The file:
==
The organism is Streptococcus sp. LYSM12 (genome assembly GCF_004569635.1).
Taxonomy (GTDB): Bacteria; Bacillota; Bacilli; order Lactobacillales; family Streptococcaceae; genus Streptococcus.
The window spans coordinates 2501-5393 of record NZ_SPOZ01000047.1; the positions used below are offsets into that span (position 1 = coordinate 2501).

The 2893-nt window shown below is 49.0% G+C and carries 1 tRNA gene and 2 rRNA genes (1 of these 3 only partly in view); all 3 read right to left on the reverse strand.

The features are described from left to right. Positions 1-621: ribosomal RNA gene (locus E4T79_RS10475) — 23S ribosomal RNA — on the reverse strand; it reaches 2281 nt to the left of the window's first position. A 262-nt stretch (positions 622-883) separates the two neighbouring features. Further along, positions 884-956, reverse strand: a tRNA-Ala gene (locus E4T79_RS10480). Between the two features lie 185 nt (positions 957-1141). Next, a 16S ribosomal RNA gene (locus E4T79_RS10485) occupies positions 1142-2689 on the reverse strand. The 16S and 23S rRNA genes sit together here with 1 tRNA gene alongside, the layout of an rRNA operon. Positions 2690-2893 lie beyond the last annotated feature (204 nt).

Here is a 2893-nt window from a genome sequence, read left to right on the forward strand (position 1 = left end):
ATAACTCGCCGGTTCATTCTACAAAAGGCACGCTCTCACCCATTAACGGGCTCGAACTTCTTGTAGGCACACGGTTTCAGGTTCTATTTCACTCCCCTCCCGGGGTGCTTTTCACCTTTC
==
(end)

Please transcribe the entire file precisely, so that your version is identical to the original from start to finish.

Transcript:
The organism is Streptococcus sp. LYSM12 (genome assembly GCF_004569635.1).
Taxonomy (GTDB): Bacteria; Bacillota; Bacilli; order Lactobacillales; family Streptococcaceae; genus Streptococcus.
The window spans coordinates 2501-5393 of record NZ_SPOZ01000047.1; the positions used below are offsets into that span (position 1 = coordinate 2501).

The 2893-nt window shown below is 49.0% G+C and carries 1 tRNA gene and 2 rRNA genes (1 of these 3 only partly in view); all 3 read right to left on the reverse strand.

The features are described from left to right. Positions 1-621: ribosomal RNA gene (locus E4T79_RS10475) — 23S ribosomal RNA — on the reverse strand; it reaches 2281 nt to the left of the window's first position. A 262-nt stretch (positions 622-883) separates the two neighbouring features. Further along, positions 884-956, reverse strand: a tRNA-Ala gene (locus E4T79_RS10480). Between the two features lie 185 nt (positions 957-1141). Next, a 16S ribosomal RNA gene (locus E4T79_RS10485) occupies positions 1142-2689 on the reverse strand. The 16S and 23S rRNA genes sit together here with 1 tRNA gene alongside, the layout of an rRNA operon. Positions 2690-2893 lie beyond the last annotated feature (204 nt).

Here is a 2893-nt window from a genome sequence, read left to right on the forward strand (position 1 = left end):
ATAACTCGCCGGTTCATTCTACAAAAGGCACGCTCTCACCCATTAACGGGCTCGAACTTCTTGTAGGCACACGGTTTCAGGTTCTATTTCACTCCCCTCCCGGGGTGCTTTTCACCTTTC